FreeGreen, a start-up that offers free blueprints for sustainable home designs, is close to unveiling their next great design—and anyone can help them choose it.
Their so-called Who's Next competition allowed anyone to vote on over 400 designs; today, the field was narrowed to just 12 houses. When voting closes on April 5, those tallies will comprise 50% of the score award to each house; the remaining points will come from a jury of professional architects. Most points wins. (Pictured above and below are two of the houses currently in the running—which we have to say are pretty handsome and as good looking as the best of the designs already offered.)
All of which sounds like something of a marketing gimmick, but for Free Green, the competition is actually a rather savvy business move, because they're don't really work like any building or architecture firm out there.
About 30% of the American residential market is built from pre-bought home plans, which usually cost about $2,000; meanwhile, hiring an architect to build a green home and source all the materials usually costs at least $20,000. (Hometta, which we covered before, offers green-blueprints for $1,000-$3,000.)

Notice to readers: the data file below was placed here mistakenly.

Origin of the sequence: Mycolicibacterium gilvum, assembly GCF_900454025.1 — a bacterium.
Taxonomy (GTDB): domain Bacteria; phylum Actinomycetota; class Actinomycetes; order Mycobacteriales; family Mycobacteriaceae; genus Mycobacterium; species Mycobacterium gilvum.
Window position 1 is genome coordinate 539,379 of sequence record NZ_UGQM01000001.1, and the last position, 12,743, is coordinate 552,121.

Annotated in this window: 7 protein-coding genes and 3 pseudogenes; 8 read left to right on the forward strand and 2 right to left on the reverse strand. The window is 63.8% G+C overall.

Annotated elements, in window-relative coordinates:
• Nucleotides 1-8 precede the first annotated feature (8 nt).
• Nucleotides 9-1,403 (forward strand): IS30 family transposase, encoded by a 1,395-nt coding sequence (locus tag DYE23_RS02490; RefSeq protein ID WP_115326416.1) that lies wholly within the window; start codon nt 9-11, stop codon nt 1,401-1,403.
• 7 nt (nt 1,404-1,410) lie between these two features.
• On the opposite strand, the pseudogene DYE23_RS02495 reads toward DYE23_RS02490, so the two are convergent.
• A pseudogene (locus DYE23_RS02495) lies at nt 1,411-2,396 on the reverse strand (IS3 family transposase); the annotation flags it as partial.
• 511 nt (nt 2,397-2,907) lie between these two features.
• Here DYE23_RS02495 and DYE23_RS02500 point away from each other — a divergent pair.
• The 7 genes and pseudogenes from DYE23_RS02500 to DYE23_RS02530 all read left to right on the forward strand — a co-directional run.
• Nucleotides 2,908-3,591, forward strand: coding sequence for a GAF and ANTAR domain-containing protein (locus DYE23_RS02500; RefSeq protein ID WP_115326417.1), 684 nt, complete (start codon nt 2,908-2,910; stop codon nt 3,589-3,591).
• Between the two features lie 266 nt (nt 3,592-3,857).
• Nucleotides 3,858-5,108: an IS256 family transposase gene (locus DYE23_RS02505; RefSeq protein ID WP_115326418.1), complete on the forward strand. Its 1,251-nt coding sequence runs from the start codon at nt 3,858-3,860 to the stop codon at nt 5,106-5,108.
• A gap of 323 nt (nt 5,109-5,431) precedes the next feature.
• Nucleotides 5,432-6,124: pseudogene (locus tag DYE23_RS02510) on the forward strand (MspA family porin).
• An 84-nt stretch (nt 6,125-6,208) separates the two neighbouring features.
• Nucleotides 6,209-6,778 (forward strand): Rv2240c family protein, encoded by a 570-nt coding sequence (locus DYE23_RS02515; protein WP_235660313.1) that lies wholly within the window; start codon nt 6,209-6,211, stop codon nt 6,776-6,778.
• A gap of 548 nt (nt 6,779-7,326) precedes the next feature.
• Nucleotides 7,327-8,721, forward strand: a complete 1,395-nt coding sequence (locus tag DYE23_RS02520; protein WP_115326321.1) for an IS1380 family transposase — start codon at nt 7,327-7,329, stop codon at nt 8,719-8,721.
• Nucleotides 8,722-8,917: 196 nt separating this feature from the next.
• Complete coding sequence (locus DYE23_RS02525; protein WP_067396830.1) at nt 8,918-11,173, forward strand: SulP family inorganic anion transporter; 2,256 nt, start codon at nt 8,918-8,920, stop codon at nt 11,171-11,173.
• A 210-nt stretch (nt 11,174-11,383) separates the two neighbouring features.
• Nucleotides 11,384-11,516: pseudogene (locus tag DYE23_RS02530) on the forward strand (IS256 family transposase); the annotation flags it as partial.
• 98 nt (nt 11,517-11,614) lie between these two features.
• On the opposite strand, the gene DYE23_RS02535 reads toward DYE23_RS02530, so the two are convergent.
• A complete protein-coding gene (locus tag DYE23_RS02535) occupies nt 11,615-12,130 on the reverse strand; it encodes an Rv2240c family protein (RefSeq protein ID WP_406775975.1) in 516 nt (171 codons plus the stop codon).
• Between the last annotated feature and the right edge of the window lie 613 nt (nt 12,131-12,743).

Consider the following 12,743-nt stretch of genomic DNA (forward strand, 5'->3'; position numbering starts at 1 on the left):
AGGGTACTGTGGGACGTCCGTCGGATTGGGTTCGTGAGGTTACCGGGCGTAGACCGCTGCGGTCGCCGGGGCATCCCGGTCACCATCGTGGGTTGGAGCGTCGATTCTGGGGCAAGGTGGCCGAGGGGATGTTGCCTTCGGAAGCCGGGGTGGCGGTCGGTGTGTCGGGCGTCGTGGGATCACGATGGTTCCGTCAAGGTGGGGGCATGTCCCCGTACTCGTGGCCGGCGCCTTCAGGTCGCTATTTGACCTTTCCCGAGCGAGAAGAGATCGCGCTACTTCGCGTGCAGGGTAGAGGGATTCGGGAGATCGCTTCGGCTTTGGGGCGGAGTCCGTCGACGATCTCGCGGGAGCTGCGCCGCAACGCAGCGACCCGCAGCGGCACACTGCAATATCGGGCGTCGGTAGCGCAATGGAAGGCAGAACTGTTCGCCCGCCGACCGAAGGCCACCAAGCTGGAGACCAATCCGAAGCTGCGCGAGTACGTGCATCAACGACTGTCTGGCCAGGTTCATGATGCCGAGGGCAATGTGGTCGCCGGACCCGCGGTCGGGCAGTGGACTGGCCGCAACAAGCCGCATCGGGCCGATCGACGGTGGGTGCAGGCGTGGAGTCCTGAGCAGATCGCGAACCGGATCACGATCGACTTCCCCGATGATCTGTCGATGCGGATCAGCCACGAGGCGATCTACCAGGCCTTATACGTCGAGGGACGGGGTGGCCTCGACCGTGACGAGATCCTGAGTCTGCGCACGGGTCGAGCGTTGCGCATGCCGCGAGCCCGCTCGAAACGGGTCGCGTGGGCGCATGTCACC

FreeGreen, by contrast, offers free blueprints that anyone can download and take to their contractor. How's that?
They view themselves like a media company—and they sell advertising that appears on their site and on the blueprints. For example, their plans might call for a specific brand of recycled countertop or high-performance insulation. These have all been vetted by practicing architects and engineers—the founders are actually both—and these are boiled down into precise dollar savings over time. But the companies have also paid for that placement.
Everyone wins. Materials companies get advertising that's more targeted than anything else—a big allure, since these firms previously had only a vague sense of how to reach their potential customers. (Ads in places like Dwell or Metropolis don't really cut it, because so few of the people reading those magazines are actually in the market.) Consumers win, because the plans are free (membership to access some of the plans is fairly cheap; full-on custom homes are as little as $1,900). And the green movement wins, because the specific ideas—and the potential benefits—find their way away from just rich people and into the broader market.
Which brings us back to this whole home-design competition.
For FreeGreen, the trickiest thing is figuring out what designs people actually want. And that's what a voting competition provides them. Pretty ingenious, all around.